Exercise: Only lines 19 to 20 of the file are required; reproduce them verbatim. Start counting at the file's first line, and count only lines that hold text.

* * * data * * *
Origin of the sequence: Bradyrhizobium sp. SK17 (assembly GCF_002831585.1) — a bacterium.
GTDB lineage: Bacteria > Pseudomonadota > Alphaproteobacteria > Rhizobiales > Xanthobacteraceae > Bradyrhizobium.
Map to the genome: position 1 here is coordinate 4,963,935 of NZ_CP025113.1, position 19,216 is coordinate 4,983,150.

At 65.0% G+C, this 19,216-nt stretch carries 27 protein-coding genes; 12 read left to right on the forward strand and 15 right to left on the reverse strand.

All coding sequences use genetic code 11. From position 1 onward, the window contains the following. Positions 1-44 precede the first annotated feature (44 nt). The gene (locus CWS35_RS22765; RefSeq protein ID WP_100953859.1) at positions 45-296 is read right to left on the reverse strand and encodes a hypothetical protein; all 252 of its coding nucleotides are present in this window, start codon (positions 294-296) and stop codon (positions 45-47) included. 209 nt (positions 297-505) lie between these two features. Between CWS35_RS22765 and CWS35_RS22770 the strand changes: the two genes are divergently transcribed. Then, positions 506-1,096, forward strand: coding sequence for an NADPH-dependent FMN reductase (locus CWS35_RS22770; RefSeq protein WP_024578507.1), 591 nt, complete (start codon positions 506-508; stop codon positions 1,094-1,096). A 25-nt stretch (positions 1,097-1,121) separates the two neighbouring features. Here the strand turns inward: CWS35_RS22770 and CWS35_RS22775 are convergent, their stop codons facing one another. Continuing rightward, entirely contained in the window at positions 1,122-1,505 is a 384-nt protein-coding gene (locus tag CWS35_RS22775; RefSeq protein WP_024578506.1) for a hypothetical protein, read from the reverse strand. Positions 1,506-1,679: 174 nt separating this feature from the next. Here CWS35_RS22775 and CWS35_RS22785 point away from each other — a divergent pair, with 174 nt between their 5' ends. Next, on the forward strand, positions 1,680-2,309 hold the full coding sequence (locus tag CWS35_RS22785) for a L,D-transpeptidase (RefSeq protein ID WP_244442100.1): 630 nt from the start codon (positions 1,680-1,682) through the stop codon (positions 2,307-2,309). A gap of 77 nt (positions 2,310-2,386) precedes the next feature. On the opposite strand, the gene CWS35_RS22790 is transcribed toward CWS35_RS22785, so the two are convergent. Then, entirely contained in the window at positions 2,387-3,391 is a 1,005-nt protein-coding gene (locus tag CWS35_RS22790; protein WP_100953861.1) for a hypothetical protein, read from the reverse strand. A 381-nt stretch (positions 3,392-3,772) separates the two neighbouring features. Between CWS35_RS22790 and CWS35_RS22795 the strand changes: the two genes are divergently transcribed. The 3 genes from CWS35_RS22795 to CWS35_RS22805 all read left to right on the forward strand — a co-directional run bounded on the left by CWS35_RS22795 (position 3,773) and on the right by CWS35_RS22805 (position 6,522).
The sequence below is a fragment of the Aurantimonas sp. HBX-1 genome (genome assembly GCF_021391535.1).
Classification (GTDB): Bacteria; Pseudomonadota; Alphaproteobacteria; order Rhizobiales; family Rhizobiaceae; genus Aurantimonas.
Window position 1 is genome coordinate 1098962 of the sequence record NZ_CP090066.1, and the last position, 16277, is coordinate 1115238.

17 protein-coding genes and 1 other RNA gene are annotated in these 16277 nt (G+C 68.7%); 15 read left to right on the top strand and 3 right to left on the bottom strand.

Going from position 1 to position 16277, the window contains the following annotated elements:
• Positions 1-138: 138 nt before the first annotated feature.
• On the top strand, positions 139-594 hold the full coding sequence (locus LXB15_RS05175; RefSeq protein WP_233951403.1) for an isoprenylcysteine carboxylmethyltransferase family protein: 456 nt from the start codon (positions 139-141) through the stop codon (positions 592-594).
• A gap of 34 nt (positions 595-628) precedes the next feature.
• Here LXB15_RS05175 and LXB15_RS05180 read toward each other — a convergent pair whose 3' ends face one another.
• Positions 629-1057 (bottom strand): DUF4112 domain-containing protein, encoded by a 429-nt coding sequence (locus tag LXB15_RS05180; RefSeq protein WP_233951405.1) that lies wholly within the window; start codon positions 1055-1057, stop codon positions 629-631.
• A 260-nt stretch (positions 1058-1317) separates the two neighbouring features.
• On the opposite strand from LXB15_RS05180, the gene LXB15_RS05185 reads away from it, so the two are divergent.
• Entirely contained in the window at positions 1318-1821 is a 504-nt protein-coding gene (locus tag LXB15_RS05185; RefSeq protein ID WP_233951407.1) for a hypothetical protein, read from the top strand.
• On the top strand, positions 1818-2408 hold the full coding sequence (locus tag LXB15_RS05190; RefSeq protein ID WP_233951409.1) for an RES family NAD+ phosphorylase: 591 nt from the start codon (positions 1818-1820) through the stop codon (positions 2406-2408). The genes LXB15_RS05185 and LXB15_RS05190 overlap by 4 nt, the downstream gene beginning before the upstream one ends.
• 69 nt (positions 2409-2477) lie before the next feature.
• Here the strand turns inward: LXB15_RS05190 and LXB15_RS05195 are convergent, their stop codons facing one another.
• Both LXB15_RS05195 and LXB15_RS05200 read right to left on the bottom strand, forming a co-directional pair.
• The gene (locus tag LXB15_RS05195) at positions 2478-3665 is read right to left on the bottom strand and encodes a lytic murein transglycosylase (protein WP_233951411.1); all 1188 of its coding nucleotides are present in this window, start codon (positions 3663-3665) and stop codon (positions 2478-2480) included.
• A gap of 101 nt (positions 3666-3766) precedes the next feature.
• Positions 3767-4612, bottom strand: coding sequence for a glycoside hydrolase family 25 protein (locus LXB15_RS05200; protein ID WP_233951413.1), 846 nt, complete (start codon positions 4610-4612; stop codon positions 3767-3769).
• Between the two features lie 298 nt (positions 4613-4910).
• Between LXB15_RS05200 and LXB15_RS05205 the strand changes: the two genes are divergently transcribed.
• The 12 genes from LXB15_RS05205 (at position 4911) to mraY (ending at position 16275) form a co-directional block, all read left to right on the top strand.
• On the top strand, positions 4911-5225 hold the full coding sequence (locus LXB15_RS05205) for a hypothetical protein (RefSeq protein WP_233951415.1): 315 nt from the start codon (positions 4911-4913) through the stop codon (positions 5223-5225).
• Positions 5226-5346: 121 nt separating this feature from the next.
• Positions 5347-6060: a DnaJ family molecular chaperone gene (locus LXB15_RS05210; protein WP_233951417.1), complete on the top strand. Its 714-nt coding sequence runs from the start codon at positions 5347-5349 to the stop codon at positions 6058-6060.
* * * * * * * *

• On the top strand, positions 1818-2408 hold the full coding sequence (locus tag LXB15_RS05190; RefSeq protein ID WP_233951409.1) for an RES family NAD+ phosphorylase: 591 nt from the start codon (positions 1818-1820) through the stop codon (positions 2406-2408). The genes LXB15_RS05185 and LXB15_RS05190 overlap by 4 nt, the downstream gene beginning before the upstream one ends.
• 69 nt (positions 2409-2477) lie before the next feature.